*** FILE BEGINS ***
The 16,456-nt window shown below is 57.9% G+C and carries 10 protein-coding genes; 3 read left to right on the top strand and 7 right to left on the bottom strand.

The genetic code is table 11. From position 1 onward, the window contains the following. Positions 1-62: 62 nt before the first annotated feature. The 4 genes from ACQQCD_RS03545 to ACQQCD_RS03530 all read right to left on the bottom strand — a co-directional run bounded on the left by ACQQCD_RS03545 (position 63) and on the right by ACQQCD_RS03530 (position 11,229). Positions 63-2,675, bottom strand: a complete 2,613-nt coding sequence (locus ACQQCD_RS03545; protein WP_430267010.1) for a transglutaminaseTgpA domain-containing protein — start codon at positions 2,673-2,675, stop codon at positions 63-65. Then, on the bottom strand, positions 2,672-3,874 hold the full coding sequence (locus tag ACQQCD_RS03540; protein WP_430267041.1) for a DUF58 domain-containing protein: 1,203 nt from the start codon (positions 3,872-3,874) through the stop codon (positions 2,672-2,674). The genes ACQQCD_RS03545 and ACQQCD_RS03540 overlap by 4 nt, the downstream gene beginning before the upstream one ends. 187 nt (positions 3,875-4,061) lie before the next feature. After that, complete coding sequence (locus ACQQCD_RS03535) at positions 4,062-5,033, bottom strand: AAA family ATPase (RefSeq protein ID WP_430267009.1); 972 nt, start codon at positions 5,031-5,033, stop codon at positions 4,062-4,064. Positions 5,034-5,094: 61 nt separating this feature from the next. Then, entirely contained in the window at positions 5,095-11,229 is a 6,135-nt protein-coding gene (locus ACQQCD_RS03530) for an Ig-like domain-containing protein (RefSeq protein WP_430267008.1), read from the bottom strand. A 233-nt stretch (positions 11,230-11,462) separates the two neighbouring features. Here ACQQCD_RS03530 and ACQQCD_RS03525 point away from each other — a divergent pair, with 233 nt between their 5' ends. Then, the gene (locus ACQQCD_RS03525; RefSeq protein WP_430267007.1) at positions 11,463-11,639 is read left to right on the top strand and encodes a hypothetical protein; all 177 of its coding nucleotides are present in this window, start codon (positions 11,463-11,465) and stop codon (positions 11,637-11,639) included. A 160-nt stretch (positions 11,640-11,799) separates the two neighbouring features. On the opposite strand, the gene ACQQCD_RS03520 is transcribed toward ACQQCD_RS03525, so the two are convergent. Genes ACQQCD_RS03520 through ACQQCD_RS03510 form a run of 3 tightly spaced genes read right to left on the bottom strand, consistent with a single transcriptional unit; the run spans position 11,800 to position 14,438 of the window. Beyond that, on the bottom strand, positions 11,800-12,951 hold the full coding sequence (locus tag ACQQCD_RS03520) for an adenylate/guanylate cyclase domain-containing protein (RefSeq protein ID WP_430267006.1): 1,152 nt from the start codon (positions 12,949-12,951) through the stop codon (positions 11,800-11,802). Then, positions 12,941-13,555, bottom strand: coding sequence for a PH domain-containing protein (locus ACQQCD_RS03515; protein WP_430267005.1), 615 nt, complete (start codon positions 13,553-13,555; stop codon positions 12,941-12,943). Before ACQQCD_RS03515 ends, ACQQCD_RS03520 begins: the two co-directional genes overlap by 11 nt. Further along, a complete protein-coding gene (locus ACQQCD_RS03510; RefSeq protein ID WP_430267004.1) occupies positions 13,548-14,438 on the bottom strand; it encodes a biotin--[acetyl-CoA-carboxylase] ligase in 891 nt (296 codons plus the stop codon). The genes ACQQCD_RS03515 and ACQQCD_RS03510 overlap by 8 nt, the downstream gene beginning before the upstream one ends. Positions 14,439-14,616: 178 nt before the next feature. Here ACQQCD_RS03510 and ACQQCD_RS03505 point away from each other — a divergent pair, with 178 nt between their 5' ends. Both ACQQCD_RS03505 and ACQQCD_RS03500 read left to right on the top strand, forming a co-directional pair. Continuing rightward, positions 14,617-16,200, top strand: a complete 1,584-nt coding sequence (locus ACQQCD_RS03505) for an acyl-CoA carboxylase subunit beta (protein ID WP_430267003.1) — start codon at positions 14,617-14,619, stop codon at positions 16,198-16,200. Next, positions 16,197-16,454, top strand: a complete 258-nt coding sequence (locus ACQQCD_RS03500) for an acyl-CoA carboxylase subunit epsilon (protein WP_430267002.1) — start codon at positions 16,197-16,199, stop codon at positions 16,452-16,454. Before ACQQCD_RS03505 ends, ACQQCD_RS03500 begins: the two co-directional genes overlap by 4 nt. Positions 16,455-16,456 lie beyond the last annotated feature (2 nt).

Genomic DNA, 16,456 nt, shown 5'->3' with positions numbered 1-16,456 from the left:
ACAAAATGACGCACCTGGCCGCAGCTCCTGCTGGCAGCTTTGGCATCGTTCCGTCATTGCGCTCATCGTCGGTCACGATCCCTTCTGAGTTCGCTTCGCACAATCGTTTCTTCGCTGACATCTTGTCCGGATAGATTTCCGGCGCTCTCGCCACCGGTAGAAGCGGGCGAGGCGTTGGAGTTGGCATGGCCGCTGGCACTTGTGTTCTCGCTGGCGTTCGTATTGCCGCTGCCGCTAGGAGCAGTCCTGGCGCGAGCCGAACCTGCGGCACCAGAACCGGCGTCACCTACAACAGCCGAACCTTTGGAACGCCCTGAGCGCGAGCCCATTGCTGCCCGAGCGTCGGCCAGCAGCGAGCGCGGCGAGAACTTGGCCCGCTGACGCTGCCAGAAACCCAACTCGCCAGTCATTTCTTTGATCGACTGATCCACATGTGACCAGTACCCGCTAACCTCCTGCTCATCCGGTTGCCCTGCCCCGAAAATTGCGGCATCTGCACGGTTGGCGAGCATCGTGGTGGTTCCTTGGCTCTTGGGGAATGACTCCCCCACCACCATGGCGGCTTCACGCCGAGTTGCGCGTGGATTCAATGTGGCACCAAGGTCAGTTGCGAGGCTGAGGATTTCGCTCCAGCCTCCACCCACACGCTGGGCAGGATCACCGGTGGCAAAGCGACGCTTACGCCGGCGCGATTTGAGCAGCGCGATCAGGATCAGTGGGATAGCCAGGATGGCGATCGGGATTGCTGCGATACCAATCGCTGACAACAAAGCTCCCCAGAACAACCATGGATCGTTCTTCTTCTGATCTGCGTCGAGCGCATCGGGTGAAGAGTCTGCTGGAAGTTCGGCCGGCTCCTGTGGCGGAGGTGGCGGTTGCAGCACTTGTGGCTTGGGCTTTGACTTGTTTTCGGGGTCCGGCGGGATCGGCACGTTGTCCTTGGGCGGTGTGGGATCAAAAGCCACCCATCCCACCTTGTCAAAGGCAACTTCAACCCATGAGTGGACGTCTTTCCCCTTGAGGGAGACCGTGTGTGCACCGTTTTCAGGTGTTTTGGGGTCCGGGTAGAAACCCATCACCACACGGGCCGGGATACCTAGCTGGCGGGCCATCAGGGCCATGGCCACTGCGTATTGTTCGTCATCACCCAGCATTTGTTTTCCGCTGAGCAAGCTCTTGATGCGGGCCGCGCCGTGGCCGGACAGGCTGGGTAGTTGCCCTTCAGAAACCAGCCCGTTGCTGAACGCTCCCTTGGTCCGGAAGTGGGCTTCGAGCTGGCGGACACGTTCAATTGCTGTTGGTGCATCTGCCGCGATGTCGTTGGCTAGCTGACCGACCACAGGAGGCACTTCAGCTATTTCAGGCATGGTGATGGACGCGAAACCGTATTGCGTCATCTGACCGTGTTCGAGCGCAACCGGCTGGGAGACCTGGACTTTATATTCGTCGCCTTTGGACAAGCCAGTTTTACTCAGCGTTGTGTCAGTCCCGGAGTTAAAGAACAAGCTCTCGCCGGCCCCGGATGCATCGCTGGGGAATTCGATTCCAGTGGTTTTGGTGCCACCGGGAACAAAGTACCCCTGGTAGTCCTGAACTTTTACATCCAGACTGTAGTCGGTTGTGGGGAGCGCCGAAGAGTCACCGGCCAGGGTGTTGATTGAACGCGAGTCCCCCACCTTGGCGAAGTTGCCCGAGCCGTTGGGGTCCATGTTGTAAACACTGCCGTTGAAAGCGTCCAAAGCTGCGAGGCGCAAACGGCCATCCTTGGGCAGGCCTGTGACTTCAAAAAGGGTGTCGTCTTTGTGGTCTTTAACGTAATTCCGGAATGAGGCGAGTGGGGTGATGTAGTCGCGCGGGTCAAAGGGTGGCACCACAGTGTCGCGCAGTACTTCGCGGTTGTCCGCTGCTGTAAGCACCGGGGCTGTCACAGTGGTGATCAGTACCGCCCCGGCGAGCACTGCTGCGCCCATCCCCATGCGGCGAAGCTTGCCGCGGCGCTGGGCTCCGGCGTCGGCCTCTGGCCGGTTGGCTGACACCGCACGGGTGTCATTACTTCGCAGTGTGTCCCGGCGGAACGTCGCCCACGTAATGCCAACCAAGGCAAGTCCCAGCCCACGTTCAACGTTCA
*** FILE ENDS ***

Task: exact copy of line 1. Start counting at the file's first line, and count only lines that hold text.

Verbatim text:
The 16,456-nt window shown below is 57.9% G+C and carries 10 protein-coding genes; 3 read left to right on the top strand and 7 right to left on the bottom strand.